Most of us can admit to having joints that creak and crack from time to time. Many of us know - and ignore - the dangers of sitting at a desk for too long. And far too few of us take notice of the occupational health posters informing us of the correct angles at which to sit, the merits of the Britney-style phone headset and warnings over carrying our too-heavy handbags, on the same shoulder, too often.
Allie Hill, founder and director at yogahaven, shares some simple exercises to try, without even having to leave your desk.
Simple Neck Roll
Close your eyes. Drop your chin down to your chest.
Begin the circular motion of your neck slowly, moving the right ear to the right shoulder, taking the head backwards gently and then bringing the left ear to the left shoulder.
Try to keep your shoulders loose and relax.
Rotate your neck 3-5 times breathing deeply and switch directions.
Single-Leg Stretch (Janu Sirsasana)
Sit up tall, stretch your right leg out, resting your heel on the floor, toes pointing up — the closer to the edge of your seat you are, the straighter your leg can get, but again, be mindful of how supported you are before folding forward.
Rest both hands on your outstretched leg, inhale and raise up through your spine, and as you exhale, begin to bend over your right leg, sliding your hands down your leg as you go.
Take this stretch as far as you like while not straining or forcing anything and still feeling supported, both by the chair and by your hands. If you are able to reach lower on your leg, consider grasping the back of your calf or your ankle.
Inhale and exhale slowly and evenly 5 times in this position, gently going deeper each time, and then release the pose by using an inhale to help you rise. Repeat this pose with your left leg outstretched, double-checking how supported your body is on the edge of the chair and realigning your right leg knee over ankle before you bend over.
Seated Spine Twist (Parivrtta Sukhasana)
As you inhale, extend your spine again, and raise your arms out to your sides and up.
As you exhale, gently twist to the right with your upper body and lower your arms —your right hand will rest on the top of the chair back and help you to gently twist; your left hand will rest at your side.
Look over your right shoulder. Use your grip on the chair to help you stay in the twist but not to deepen it.
After five breaths, release this twist and return to facing the front. Repeat on your left side.
Seated Forward Bend (Paschimottana)
Inhale and extend through your spine, and fold your body over your legs. Start with your hands resting on your thighs and slide them down your legs as you fold for an extra support.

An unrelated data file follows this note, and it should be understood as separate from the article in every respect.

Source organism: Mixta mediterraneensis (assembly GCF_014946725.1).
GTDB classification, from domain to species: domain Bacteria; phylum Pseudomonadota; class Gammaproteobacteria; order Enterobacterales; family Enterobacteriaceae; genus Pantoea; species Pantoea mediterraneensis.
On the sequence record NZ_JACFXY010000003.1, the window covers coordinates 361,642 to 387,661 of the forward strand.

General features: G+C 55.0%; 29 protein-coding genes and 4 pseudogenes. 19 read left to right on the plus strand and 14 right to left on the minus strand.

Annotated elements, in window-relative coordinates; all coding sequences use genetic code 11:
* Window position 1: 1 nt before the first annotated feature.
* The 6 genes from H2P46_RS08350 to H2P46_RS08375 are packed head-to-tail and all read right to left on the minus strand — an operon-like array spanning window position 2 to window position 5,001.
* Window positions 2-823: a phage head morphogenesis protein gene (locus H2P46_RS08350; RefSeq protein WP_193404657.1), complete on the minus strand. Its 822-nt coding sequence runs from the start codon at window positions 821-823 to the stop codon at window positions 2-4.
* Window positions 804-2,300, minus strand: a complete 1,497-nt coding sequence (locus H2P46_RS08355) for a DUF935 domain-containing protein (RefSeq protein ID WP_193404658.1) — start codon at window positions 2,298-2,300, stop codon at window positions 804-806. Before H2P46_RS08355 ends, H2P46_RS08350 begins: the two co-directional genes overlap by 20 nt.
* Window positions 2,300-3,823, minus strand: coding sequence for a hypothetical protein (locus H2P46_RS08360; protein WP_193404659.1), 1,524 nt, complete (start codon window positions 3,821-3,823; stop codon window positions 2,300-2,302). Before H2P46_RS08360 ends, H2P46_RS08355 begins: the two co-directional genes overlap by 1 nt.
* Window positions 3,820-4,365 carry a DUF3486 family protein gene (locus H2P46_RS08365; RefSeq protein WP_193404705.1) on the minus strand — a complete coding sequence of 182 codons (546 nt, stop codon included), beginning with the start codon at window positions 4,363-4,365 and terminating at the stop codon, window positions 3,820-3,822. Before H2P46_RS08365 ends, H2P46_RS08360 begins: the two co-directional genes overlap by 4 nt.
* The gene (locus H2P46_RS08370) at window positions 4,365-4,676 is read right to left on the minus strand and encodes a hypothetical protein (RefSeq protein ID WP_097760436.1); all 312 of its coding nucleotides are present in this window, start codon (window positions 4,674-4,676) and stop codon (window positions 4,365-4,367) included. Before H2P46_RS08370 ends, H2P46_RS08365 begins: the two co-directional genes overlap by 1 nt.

Take five or more even breaths in this pose. It massages your intestines, helping with digestion, as well as passively lengthening your spine and stretching your back muscles.
When ready, inhale and lift your torso back to an upright position.
Cowface pose (Gomukhasana)
Wrap both your hands behind your back; one from over your shoulder and the other from your side.
See if you can touch them; intertwine your fingers. If not use a tea towel or similar!
Keep your head straight. If you have to bend your head forward in order to keep your hands in this position, ease up on your hands, but keeping your head straight is important.
If you are not comfortable with this, slowly bring the arm from your side to the top of your shoulder and try touching the other elbow.
Exhale and inhale a few times and then switch between arms.
Repeat five times.
Pigeon pose (Eka Pada Rajakapotasana)
Not to be done if you have injuries to your knees.
Keep your left foot firmly grounded on the floor.
Slowly keep your right ankle on your left knee. Keep your hands on your knees.
Bend forward, balancing some of your weight on your right hand.
As long as doesn’t hurt, you can bend further, but please be carefully with your knees, any twinges then back off.
Take 10 deep breaths switch legs.
Cat/Cow Spine Stretch (Marjaryasana/Bitilasana)
Keep both feet firmly on the floor. Bring your hands on your knees.
As you inhale slowly stretch your back backwards, lifting your chest in an upward direction and look towards the ceiling.
While exhaling, stretch your back forward, rounding your spine, drawing in your stomach and drop your head forward towards your chest.
Repeat this exercise for 5-10 breaths, synchronising the movement with your breath. Do your best to breath slowly, so the movement is slow and controlled.
If you think you might like to take your practice from desk to the mat and perhaps before a class of your own, please get in touch.